HA NOI (VNS)—Vietnam wants, together with Japan, to foster their strategic partnership in all fields, for the prosperous development of each country as well as for peace and development in the region and the world at large.
Prime Minister Nguyen Tan Dung made the statement at a June 20 reception for former Japanese Prime Minister Yukio Hatoyama, who is in Hanoi for the third Vietnam ICT Summit and the Vietnam-Japan science and technology cooperation workshop.
PM Dung spoke highly of Yukio Hatoyama’s visit and his contributions to strengthening and consolidating the bilateral ties in politics, economic cooperation and people-to-people exchange.
He expressed his wish that the former Japanese PM will continue making his contributions to the two countries’ relations, firstly strengthening political and diplomatic ties and mutual support at international forum.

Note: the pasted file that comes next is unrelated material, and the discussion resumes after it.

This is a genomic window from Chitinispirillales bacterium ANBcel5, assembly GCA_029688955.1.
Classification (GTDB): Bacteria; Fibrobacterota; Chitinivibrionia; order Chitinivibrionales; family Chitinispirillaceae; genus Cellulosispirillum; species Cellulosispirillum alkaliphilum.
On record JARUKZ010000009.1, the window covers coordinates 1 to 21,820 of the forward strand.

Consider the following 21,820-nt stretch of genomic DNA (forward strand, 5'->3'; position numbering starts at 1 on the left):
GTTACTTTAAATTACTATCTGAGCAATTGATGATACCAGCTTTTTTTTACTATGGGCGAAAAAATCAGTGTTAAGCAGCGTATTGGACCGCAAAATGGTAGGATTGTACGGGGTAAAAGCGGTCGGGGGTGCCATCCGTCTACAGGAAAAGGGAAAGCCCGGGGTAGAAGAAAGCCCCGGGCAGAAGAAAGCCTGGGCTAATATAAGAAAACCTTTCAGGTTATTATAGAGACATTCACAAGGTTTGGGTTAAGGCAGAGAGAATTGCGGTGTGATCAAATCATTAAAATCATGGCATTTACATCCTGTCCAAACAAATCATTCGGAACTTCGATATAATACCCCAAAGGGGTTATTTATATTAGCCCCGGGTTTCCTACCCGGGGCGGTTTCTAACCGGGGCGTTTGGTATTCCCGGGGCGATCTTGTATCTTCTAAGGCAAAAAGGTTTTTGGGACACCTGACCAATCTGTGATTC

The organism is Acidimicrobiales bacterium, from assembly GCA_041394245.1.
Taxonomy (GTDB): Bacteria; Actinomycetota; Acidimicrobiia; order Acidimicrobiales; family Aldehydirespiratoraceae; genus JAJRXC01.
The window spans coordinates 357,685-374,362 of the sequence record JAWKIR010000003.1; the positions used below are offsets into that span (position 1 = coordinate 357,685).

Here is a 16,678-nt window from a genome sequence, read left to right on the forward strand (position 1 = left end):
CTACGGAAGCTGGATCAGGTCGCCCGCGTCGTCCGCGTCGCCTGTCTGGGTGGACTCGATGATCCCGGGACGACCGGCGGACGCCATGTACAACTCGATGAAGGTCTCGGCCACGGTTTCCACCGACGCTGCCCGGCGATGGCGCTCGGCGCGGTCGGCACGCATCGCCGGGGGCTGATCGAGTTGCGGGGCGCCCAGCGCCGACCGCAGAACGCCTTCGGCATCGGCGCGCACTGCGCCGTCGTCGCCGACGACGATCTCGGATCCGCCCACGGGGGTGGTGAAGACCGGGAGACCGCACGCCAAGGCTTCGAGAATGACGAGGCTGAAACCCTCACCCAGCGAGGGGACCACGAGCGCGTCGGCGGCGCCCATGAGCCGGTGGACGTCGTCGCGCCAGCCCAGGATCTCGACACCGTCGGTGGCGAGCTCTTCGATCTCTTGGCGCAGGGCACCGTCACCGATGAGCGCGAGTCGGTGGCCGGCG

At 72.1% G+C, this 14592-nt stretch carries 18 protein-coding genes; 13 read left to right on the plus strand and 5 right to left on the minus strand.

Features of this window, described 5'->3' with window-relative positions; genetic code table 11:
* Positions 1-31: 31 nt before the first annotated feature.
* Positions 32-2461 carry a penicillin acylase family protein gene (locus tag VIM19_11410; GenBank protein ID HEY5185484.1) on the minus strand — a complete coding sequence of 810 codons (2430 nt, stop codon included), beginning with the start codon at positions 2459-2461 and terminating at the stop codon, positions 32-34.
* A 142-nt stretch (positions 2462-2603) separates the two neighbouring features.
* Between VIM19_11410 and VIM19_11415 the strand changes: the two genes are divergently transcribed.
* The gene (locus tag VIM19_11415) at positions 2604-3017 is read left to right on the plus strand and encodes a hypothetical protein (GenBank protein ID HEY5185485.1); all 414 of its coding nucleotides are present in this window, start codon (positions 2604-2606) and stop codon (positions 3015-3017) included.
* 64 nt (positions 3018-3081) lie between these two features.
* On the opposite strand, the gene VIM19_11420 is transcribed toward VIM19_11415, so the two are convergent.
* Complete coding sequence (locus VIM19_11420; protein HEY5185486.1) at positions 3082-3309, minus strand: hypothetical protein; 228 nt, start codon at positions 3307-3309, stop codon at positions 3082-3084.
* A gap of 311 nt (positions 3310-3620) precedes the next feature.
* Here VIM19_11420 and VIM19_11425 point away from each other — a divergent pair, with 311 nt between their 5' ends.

The two sides should accelerate economic, trade and investment cooperation as well as creating conditions for Vietnamese products to enter Japan and for Japanese businesses to do long-term investment in Vietnam, he said.
Affirming Vietnam’s effective use of Japanese official development assistance (ODA), PM Dung suggested Japan increase the aid to the country to develop its infrastructure.
Vietnam wants to boost cooperation with Japan in science and technology and human resources training, he said, suggesting Japan create conditions for Vietnamese students to pursue their study in the country and open vocational colleges in Vietnam.
For his part, Yukio Hatoyama expressed his hope that the two countries’ strategic partnership will continue developing in all aspects, bringing practical benefits to both sides.
He affirmed that Japan will continue support for Vietnam in human resources training, support industry development, and science and technology.
Expressing pleasure at Vietnam’s effective use of Japanese ODA, the former Japanese PM said he hopes that in the coming time, Japan will continue providing ODA for Vietnam in infrastructure development, particularly roads and seaports, and human resources training.—VNScomments powered by Disqus